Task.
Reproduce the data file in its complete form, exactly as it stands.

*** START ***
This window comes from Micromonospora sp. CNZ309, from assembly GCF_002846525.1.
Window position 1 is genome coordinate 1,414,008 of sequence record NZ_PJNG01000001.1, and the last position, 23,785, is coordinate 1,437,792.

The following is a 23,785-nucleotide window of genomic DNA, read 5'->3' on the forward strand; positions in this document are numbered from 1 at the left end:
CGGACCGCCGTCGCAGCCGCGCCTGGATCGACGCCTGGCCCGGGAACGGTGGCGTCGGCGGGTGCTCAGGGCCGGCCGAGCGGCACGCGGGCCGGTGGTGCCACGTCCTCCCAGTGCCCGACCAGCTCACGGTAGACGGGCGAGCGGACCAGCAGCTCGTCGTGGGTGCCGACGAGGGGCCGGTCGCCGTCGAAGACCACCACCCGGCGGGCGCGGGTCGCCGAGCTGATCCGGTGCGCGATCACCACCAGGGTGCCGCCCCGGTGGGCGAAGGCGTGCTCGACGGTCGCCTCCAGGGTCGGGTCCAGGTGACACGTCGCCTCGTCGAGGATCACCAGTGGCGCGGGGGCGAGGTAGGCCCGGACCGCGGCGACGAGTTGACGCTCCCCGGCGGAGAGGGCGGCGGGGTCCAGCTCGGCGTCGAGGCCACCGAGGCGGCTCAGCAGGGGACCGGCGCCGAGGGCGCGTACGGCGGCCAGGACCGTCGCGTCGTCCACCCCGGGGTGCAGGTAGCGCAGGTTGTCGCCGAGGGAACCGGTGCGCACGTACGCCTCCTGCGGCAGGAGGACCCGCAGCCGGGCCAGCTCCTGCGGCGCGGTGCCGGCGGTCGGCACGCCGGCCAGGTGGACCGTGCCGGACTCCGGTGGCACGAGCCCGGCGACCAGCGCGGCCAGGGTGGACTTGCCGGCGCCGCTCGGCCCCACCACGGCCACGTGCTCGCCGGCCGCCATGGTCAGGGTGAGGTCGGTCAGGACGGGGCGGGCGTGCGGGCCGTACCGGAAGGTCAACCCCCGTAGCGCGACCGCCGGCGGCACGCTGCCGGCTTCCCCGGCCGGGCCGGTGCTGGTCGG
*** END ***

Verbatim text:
This window comes from Micromonospora sp. CNZ309, from assembly GCF_002846525.1.
Window position 1 is genome coordinate 1,414,008 of sequence record NZ_PJNG01000001.1, and the last position, 23,785, is coordinate 1,437,792.

The following is a 23,785-nucleotide window of genomic DNA, read 5'->3' on the forward strand; positions in this document are numbered from 1 at the left end:
CGGACCGCCGTCGCAGCCGCGCCTGGATCGACGCCTGGCCCGGGAACGGTGGCGTCGGCGGGTGCTCAGGGCCGGCCGAGCGGCACGCGGGCCGGTGGTGCCACGTCCTCCCAGTGCCCGACCAGCTCACGGTAGACGGGCGAGCGGACCAGCAGCTCGTCGTGGGTGCCGACGAGGGGCCGGTCGCCGTCGAAGACCACCACCCGGCGGGCGCGGGTCGCCGAGCTGATCCGGTGCGCGATCACCACCAGGGTGCCGCCCCGGTGGGCGAAGGCGTGCTCGACGGTCGCCTCCAGGGTCGGGTCCAGGTGACACGTCGCCTCGTCGAGGATCACCAGTGGCGCGGGGGCGAGGTAGGCCCGGACCGCGGCGACGAGTTGACGCTCCCCGGCGGAGAGGGCGGCGGGGTCCAGCTCGGCGTCGAGGCCACCGAGGCGGCTCAGCAGGGGACCGGCGCCGAGGGCGCGTACGGCGGCCAGGACCGTCGCGTCGTCCACCCCGGGGTGCAGGTAGCGCAGGTTGTCGCCGAGGGAACCGGTGCGCACGTACGCCTCCTGCGGCAGGAGGACCCGCAGCCGGGCCAGCTCCTGCGGCGCGGTGCCGGCGGTCGGCACGCCGGCCAGGTGGACCGTGCCGGACTCCGGTGGCACGAGCCCGGCGACCAGCGCGGCCAGGGTGGACTTGCCGGCGCCGCTCGGCCCCACCACGGCCACGTGCTCGCCGGCCGCCATGGTCAGGGTGAGGTCGGTCAGGACGGGGCGGGCGTGCGGGCCGTACCGGAAGGTCAACCCCCGTAGCGCGACCGCCGGCGGCACGCTGCCGGCTTCCCCGGCCGGGCCGGTGCTGGTCGG